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Though the Occupy Movement has certainly not been as much the focus of the collective public eye in 2012 as it had been in the late months of 2011, it still has pockets of activity and is planning for more. Occupiers gathered at the Conservative Political Action Conference — CPAC, for the uninitiated — to protest what Occupy called on its website “summit of the 1%” There, they were met by vitriol from Andrew Breitbart. In an encounter last night caught on video, Breitbart repeatedly screamed “behave yourself,” called the protesters “freaks and animals” and said “stop raping people.” The “behave yourselves” comment seemed more than ironic, given the circumstances. Watch the video via Mediaite after the jump.
In response to Breitbart protesters began to chant “racist, sexist, anti-gay/ right-wing bigots go away.”
This afternoon, another media figure, Rupert Murdoch, tweeted a much milder view of the movement, while also comparing it to the Tea Party. (Murdoch Twitter-watch seems to be a thing these days.)
CPAC panelists, however, discussed the differences between Occupy and the Tea Party.
Meanwhile, the New York Times has a story for tomorrow’s print edition that evaluates the movement and looks at where it is heading. The Times writes:
Far from dissipating, groups around the country say they are preparing for a new phase of larger marches and strikes this spring that they hope will rebuild momentum and cast an even brighter glare on inequality and corporate greed. But this transition is filled with potential pitfalls and uncertainties: without the visible camps or clear goals, can Occupy become a lasting force for change? Will disruptive protests do more to galvanize or alienate the public?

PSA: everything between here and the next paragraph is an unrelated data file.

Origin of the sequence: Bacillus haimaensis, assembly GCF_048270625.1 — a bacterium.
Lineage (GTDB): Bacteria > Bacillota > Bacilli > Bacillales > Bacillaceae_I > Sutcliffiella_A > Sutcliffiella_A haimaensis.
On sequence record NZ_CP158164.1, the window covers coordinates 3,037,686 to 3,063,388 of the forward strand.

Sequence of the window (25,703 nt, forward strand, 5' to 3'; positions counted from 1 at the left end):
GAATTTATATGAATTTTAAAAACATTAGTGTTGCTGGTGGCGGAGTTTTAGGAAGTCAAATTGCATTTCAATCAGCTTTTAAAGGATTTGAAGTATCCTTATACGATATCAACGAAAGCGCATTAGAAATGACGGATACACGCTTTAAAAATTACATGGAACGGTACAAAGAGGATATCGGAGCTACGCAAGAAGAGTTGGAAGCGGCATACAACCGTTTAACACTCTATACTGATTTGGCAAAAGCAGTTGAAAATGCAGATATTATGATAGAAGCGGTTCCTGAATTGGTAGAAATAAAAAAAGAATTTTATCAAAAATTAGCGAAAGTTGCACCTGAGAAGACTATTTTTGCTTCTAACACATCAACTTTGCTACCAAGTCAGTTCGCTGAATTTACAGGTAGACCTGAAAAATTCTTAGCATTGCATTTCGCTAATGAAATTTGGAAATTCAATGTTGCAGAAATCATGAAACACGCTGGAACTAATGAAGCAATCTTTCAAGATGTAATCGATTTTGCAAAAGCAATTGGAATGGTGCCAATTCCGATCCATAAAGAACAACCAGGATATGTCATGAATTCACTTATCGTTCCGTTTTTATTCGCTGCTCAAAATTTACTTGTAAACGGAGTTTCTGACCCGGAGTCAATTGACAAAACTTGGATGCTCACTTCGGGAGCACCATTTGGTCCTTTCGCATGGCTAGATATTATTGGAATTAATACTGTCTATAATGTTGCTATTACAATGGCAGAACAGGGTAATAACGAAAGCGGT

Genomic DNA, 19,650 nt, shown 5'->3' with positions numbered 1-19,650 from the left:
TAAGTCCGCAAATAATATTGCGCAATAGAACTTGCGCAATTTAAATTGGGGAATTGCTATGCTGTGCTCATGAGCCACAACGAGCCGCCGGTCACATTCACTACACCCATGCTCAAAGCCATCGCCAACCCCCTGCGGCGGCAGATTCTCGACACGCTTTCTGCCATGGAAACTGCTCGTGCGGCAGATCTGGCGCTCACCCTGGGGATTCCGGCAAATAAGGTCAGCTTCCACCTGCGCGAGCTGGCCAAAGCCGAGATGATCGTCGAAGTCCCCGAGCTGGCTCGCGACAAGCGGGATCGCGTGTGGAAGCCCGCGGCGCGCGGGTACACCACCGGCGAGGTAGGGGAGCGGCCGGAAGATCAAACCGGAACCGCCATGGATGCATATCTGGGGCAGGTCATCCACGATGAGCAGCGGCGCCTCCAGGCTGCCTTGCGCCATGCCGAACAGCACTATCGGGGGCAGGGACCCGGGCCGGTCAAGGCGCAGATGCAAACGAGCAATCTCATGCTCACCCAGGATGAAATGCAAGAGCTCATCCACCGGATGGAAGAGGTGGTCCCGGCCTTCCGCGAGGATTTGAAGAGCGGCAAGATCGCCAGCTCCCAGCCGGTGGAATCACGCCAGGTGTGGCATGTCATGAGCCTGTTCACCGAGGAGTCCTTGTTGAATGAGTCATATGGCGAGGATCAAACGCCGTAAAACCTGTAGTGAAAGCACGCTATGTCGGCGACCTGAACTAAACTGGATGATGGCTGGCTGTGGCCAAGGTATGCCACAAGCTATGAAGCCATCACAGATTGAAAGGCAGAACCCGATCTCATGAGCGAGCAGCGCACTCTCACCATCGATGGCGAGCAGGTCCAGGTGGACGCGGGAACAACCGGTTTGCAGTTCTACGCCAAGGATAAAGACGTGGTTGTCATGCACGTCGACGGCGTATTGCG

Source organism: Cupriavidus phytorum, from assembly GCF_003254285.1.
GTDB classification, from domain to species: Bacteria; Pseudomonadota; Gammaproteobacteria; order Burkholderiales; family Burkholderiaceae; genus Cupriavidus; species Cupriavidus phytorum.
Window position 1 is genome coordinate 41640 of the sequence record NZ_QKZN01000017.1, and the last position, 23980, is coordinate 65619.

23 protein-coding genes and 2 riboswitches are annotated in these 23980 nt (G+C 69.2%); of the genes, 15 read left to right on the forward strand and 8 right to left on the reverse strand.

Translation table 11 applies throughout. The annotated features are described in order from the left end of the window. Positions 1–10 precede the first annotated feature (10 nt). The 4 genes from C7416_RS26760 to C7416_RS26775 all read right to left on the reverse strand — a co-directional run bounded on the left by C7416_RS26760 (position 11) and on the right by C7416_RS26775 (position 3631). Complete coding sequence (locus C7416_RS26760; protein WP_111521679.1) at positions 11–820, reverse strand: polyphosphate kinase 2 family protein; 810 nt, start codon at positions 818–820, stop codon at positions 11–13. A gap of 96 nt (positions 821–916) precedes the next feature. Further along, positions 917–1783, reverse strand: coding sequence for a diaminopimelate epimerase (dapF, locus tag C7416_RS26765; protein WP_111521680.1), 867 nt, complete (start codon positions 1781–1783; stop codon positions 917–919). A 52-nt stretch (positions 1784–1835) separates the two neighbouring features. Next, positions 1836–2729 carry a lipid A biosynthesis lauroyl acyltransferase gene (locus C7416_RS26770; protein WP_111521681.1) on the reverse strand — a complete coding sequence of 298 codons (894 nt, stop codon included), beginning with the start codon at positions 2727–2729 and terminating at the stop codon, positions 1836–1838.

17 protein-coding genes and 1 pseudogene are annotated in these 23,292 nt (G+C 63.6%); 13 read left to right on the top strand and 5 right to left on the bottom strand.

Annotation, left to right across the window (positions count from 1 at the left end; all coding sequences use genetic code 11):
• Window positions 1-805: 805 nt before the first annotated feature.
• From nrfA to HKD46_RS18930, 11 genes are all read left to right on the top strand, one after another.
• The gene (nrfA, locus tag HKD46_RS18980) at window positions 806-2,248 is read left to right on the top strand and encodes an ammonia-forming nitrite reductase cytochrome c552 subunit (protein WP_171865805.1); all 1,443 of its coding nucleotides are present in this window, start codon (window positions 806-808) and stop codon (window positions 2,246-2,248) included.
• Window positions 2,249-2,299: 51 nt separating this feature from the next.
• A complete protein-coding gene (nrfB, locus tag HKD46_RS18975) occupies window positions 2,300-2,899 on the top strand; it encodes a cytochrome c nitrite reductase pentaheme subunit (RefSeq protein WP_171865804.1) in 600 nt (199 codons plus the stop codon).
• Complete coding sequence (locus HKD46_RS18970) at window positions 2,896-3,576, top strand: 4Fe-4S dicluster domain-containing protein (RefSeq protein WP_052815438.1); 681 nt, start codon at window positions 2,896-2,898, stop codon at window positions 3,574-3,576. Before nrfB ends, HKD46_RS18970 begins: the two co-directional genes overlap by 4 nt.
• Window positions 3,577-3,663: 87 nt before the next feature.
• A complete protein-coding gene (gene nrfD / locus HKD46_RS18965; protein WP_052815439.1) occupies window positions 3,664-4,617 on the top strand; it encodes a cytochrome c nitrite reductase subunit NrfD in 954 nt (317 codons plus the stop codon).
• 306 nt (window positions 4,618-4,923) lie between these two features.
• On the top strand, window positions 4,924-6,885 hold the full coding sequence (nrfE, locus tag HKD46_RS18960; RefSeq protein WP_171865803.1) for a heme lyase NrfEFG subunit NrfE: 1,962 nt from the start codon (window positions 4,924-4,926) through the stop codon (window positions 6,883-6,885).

The story explains that Feb. 29 should see “a day of nonviolent direct action to reclaim our voices and challenge our society’s obsession with profit and greed by shutting down the corporations” in over 30 cities, originating with a plan from Occupy Portland called “Shut Down the Corporations.” Occupy Wall Street and Occupy Crown Heights and Brooklyn are among those participating, according to the event’s website. Meanwhile, May 1 also promises to be a big day as the movement is attempting to get people to play hooky on school and work to show “a day without the 99 percent.” Still, the Times notes that labor unions are saying that they aren’t going to strike on that day, putting the movement in a tricky spot, as unions have historically been Occupy supporters.
Update: 5:03 p.m.
The Observer notes that some protesters tried to “mic check” Sarah Palin at CPAC today.
Update: Sunday 9:49 a.m.
After reaching out, we heard back from Mark Bray, a member of the OWS press team.
In reaction to Breitbart, Bray said: “He takes isolated incidents of sexual abuses and want to makes it into some generalized trend by calling us animals and rapists.”
Breitbart “plays into his own constituency,” Bray said, adding: “I don’t really take it all that seriously.”
Meanwhile, as for the movement going forward Bray said that OWS is working to have a variety of events on May Day, even for those who might have to go to work.
“We’re trying to create a space that people of all circumstances can have something to do to show solidarity with the movement,” he said.